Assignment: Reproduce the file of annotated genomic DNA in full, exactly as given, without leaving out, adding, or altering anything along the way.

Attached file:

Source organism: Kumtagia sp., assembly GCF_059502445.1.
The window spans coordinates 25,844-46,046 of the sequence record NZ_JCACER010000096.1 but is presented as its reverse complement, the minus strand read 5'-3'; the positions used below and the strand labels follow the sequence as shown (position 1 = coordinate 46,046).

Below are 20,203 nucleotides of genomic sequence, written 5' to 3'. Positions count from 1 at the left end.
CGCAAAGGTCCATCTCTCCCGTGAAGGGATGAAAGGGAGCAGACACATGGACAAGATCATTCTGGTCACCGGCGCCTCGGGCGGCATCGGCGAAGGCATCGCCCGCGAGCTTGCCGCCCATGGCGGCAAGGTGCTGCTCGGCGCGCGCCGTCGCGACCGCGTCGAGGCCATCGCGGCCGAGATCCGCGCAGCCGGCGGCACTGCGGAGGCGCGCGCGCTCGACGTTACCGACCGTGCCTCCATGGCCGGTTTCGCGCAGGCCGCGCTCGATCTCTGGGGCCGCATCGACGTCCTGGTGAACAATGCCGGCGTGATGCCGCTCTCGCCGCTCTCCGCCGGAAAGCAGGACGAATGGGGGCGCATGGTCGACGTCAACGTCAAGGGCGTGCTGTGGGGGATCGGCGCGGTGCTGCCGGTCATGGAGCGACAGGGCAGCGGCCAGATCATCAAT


Source organism: Kumtagia sp., assembly GCF_059502445.1.
The window spans coordinates 25,844-46,046 of the sequence record NZ_JCACER010000096.1 but is presented as its reverse complement, the minus strand read 5'-3'; the positions used below and the strand labels follow the sequence as shown (position 1 = coordinate 46,046).

Below are 20,203 nucleotides of genomic sequence, written 5' to 3'. Positions count from 1 at the left end.
CGCAAAGGTCCATCTCTCCCGTGAAGGGATGAAAGGGAGCAGACACATGGACAAGATCATTCTGGTCACCGGCGCCTCGGGCGGCATCGGCGAAGGCATCGCCCGCGAGCTTGCCGCCCATGGCGGCAAGGTGCTGCTCGGCGCGCGCCGTCGCGACCGCGTCGAGGCCATCGCGGCCGAGATCCGCGCAGCCGGCGGCACTGCGGAGGCGCGCGCGCTCGACGTTACCGACCGTGCCTCCATGGCCGGTTTCGCGCAGGCCGCGCTCGATCTCTGGGGCCGCATCGACGTCCTGGTGAACAATGCCGGCGTGATGCCGCTCTCGCCGCTCTCCGCCGGAAAGCAGGACGAATGGGGGCGCATGGTCGACGTCAACGTCAAGGGCGTGCTGTGGGGGATCGGCGCGGTGCTGCCGGTCATGGAGCGACAGGGCAGCGGCCAGATCATCAAT